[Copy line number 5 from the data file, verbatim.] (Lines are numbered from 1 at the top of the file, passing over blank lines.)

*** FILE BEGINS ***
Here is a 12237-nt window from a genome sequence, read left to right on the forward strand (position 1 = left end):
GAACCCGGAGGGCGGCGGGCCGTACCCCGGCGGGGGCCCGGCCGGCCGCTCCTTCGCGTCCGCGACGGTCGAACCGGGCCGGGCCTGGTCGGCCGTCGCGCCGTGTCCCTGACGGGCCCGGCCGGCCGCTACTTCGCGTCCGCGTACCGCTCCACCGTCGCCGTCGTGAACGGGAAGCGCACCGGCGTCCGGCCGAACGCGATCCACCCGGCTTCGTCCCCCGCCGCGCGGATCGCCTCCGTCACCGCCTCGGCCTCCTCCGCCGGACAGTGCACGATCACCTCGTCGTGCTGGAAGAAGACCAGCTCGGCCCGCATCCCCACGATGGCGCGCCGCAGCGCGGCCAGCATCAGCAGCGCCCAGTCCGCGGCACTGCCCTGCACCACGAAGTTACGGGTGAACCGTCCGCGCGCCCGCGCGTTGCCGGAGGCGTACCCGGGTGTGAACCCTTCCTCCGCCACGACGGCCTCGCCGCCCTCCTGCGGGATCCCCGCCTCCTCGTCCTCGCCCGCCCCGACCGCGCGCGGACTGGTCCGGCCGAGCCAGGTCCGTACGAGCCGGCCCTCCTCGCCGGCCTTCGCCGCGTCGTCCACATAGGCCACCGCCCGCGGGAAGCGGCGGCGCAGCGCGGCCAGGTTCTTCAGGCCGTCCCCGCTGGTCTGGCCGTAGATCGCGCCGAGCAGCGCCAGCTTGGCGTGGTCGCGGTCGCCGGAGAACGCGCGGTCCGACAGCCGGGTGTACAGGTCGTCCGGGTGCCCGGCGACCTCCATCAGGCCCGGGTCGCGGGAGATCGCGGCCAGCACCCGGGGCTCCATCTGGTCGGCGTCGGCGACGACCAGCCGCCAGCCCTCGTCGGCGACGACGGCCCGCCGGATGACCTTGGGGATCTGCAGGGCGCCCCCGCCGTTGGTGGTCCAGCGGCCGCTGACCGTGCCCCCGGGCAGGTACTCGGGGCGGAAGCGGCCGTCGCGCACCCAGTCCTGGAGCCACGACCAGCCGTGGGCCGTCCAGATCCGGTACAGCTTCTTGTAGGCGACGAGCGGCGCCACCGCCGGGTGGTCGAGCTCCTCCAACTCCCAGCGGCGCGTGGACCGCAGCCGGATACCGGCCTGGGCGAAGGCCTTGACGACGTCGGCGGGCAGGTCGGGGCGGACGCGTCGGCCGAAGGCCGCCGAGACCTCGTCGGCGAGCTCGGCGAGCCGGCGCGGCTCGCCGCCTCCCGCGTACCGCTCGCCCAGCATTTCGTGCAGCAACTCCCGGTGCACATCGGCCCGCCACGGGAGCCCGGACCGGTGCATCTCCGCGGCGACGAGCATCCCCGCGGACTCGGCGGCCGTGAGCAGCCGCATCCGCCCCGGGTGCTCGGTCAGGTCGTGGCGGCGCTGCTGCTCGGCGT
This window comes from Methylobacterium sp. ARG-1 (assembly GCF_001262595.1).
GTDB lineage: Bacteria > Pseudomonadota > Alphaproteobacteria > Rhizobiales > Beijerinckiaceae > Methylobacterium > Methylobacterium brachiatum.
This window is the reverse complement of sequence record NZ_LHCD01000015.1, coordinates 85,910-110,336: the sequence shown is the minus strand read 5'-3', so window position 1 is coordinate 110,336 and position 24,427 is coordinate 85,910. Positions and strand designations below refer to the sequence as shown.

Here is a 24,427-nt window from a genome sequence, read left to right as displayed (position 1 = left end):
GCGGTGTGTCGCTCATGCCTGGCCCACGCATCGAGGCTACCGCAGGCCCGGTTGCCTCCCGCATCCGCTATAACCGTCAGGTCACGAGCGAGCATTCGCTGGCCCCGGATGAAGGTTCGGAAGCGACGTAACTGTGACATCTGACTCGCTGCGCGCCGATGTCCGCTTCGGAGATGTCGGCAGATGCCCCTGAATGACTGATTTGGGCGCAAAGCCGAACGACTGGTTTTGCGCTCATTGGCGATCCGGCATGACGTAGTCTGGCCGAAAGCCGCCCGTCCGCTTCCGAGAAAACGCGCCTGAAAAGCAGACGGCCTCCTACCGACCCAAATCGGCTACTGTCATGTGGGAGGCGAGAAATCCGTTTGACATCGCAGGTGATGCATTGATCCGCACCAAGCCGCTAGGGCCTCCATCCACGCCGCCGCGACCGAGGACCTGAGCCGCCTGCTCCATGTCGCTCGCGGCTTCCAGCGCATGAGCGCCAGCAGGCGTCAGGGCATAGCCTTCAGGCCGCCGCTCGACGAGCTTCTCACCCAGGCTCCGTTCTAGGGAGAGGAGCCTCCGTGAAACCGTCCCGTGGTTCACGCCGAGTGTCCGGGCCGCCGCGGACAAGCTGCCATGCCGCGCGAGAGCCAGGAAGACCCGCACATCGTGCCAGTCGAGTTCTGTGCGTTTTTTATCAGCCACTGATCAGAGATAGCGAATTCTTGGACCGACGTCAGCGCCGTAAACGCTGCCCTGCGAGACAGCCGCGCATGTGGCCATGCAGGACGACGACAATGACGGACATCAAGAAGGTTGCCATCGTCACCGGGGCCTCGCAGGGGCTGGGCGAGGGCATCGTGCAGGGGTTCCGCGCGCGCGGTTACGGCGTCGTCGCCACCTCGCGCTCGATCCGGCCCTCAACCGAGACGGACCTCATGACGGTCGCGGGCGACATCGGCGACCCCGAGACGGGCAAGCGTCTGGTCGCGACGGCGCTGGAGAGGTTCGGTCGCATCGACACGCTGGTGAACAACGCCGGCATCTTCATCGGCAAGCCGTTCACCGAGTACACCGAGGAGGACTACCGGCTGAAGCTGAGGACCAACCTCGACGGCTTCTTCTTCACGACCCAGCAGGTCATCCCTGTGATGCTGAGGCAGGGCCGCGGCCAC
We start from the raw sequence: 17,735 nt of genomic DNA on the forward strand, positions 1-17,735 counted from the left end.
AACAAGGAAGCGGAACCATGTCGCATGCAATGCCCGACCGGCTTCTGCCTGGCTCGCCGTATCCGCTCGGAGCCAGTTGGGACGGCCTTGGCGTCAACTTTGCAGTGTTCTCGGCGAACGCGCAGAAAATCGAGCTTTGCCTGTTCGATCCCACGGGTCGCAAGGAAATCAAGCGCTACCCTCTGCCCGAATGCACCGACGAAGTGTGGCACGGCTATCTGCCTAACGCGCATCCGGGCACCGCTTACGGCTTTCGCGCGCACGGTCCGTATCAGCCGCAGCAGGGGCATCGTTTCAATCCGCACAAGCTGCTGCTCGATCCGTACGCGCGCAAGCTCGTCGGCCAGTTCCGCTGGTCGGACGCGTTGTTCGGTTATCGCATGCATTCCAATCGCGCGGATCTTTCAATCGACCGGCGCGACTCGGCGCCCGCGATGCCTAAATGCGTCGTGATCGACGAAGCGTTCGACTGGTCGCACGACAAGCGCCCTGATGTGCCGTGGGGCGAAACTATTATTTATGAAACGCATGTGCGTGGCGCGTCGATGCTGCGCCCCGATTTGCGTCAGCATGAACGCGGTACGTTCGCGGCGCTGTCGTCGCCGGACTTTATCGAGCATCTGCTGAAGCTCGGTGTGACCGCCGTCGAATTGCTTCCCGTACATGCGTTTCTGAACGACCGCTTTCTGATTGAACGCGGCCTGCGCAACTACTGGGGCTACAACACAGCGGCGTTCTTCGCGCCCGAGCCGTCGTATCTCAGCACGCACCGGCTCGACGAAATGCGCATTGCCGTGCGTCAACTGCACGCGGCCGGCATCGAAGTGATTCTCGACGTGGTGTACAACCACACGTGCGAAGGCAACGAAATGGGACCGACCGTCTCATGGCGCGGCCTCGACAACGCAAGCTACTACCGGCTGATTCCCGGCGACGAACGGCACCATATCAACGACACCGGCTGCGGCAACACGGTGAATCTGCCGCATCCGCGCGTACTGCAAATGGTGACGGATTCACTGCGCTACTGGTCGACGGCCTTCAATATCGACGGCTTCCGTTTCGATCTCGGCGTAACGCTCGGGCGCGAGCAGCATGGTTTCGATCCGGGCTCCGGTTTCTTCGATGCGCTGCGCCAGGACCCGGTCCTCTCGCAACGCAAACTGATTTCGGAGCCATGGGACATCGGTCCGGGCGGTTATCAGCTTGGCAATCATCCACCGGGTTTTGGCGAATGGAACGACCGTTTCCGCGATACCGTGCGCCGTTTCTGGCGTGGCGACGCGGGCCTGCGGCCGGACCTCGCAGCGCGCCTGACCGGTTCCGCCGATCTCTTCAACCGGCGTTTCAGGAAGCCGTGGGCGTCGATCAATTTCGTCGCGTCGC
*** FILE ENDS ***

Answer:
This window is the reverse complement of sequence record NZ_LHCD01000015.1, coordinates 85,910-110,336: the sequence shown is the minus strand read 5'-3', so window position 1 is coordinate 110,336 and position 24,427 is coordinate 85,910. Positions and strand designations below refer to the sequence as shown.